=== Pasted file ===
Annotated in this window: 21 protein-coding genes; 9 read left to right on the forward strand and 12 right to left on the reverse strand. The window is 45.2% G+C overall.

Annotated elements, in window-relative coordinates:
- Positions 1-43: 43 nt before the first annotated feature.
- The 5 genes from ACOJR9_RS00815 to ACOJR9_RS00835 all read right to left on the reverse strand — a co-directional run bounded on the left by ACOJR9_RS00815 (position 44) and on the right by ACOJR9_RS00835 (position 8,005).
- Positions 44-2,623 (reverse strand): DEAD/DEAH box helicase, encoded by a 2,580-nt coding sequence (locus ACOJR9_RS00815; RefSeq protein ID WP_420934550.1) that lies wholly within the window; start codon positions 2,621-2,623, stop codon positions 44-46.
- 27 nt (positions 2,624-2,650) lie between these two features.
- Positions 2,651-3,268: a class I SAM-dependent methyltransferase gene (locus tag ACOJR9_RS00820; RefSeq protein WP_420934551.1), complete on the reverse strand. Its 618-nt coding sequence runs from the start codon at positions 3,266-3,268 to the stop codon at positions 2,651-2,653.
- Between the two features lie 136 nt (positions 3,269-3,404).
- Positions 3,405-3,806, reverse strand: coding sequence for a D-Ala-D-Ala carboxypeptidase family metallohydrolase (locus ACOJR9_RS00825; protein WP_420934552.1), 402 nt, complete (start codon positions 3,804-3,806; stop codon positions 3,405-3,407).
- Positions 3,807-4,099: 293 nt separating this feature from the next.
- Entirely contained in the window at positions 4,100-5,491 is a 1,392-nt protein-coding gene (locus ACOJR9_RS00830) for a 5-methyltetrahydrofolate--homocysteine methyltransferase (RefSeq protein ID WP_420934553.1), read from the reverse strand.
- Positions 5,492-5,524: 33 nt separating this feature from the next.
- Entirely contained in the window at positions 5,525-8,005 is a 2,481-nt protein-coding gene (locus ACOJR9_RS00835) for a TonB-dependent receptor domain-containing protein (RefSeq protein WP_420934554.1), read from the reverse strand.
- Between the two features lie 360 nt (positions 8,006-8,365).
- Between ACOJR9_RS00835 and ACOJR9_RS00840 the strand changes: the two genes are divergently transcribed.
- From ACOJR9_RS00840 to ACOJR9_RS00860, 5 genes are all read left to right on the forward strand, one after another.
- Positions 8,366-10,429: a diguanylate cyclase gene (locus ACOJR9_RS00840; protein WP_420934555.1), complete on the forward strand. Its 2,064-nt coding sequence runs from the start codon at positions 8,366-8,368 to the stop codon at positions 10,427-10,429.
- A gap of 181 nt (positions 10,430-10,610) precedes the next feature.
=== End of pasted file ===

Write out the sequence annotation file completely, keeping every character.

Annotated in this window: 21 protein-coding genes; 9 read left to right on the forward strand and 12 right to left on the reverse strand. The window is 45.2% G+C overall.

Annotated elements, in window-relative coordinates:
- Positions 1-43: 43 nt before the first annotated feature.
- The 5 genes from ACOJR9_RS00815 to ACOJR9_RS00835 all read right to left on the reverse strand — a co-directional run bounded on the left by ACOJR9_RS00815 (position 44) and on the right by ACOJR9_RS00835 (position 8,005).
- Positions 44-2,623 (reverse strand): DEAD/DEAH box helicase, encoded by a 2,580-nt coding sequence (locus ACOJR9_RS00815; RefSeq protein ID WP_420934550.1) that lies wholly within the window; start codon positions 2,621-2,623, stop codon positions 44-46.
- 27 nt (positions 2,624-2,650) lie between these two features.
- Positions 2,651-3,268: a class I SAM-dependent methyltransferase gene (locus tag ACOJR9_RS00820; RefSeq protein WP_420934551.1), complete on the reverse strand. Its 618-nt coding sequence runs from the start codon at positions 3,266-3,268 to the stop codon at positions 2,651-2,653.
- Between the two features lie 136 nt (positions 3,269-3,404).
- Positions 3,405-3,806, reverse strand: coding sequence for a D-Ala-D-Ala carboxypeptidase family metallohydrolase (locus ACOJR9_RS00825; protein WP_420934552.1), 402 nt, complete (start codon positions 3,804-3,806; stop codon positions 3,405-3,407).
- Positions 3,807-4,099: 293 nt separating this feature from the next.
- Entirely contained in the window at positions 4,100-5,491 is a 1,392-nt protein-coding gene (locus ACOJR9_RS00830) for a 5-methyltetrahydrofolate--homocysteine methyltransferase (RefSeq protein ID WP_420934553.1), read from the reverse strand.
- Positions 5,492-5,524: 33 nt separating this feature from the next.
- Entirely contained in the window at positions 5,525-8,005 is a 2,481-nt protein-coding gene (locus ACOJR9_RS00835) for a TonB-dependent receptor domain-containing protein (RefSeq protein WP_420934554.1), read from the reverse strand.
- Between the two features lie 360 nt (positions 8,006-8,365).
- Between ACOJR9_RS00835 and ACOJR9_RS00840 the strand changes: the two genes are divergently transcribed.
- From ACOJR9_RS00840 to ACOJR9_RS00860, 5 genes are all read left to right on the forward strand, one after another.
- Positions 8,366-10,429: a diguanylate cyclase gene (locus ACOJR9_RS00840; protein WP_420934555.1), complete on the forward strand. Its 2,064-nt coding sequence runs from the start codon at positions 8,366-8,368 to the stop codon at positions 10,427-10,429.
- A gap of 181 nt (positions 10,430-10,610) precedes the next feature.